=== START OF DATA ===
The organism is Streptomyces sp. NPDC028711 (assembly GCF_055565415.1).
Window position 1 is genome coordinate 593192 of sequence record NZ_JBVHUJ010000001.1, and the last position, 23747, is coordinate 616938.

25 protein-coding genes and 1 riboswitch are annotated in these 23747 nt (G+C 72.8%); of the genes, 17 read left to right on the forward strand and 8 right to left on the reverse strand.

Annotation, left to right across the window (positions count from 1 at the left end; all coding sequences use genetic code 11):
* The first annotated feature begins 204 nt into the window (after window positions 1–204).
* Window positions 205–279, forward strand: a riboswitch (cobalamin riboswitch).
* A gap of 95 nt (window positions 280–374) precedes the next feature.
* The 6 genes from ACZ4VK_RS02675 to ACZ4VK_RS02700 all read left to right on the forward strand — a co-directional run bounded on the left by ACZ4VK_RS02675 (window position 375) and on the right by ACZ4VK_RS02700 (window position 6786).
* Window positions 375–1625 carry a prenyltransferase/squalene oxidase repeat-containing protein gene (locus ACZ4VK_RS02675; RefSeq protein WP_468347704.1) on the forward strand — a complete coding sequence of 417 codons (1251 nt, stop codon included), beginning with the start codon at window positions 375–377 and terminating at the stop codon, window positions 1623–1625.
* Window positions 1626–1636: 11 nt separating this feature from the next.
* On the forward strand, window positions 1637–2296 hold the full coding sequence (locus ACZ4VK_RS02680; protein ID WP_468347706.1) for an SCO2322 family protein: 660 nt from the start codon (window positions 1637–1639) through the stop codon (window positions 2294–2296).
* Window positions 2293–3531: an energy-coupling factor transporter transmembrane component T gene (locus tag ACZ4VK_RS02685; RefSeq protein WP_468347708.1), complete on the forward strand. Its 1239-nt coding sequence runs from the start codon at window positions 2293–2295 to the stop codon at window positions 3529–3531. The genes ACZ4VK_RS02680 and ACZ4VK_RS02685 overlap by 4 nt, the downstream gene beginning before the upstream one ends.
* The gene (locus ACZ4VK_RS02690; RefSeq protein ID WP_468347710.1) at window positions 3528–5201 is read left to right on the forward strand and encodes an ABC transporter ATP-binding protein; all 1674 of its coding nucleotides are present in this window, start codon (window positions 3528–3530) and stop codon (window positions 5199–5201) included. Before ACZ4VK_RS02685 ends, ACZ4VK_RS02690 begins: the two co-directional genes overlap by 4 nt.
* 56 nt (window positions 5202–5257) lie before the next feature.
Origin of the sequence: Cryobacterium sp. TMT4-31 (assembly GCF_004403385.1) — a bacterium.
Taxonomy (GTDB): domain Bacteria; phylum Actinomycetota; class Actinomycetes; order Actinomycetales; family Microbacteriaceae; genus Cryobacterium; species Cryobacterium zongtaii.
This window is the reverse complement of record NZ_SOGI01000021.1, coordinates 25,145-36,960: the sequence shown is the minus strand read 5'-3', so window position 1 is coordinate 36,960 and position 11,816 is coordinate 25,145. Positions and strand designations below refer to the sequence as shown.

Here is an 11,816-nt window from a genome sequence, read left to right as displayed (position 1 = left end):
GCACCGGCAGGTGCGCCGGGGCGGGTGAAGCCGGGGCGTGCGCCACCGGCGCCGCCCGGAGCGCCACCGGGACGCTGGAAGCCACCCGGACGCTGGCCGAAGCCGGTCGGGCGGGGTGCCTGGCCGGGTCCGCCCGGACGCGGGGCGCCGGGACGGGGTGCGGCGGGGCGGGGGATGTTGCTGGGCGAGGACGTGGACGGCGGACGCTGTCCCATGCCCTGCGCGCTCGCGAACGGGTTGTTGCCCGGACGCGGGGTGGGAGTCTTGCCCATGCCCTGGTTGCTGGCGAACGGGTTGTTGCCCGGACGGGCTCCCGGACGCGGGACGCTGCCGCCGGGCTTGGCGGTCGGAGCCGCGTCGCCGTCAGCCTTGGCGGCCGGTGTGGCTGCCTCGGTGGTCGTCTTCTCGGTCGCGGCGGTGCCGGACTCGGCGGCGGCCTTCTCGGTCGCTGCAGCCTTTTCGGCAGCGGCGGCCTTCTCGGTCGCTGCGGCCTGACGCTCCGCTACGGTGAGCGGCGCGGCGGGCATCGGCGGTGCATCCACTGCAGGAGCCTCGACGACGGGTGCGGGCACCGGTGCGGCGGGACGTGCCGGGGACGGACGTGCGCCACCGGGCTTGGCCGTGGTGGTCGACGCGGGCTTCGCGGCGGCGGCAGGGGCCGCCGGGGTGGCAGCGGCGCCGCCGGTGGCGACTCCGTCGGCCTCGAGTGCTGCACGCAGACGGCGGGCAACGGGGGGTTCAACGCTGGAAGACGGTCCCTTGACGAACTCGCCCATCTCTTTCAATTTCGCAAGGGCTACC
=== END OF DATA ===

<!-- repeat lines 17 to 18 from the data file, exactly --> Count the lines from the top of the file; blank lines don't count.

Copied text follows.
This window is the reverse complement of record NZ_SOGI01000021.1, coordinates 25,145-36,960: the sequence shown is the minus strand read 5'-3', so window position 1 is coordinate 36,960 and position 11,816 is coordinate 25,145. Positions and strand designations below refer to the sequence as shown.

Here is an 11,816-nt window from a genome sequence, read left to right as displayed (position 1 = left end):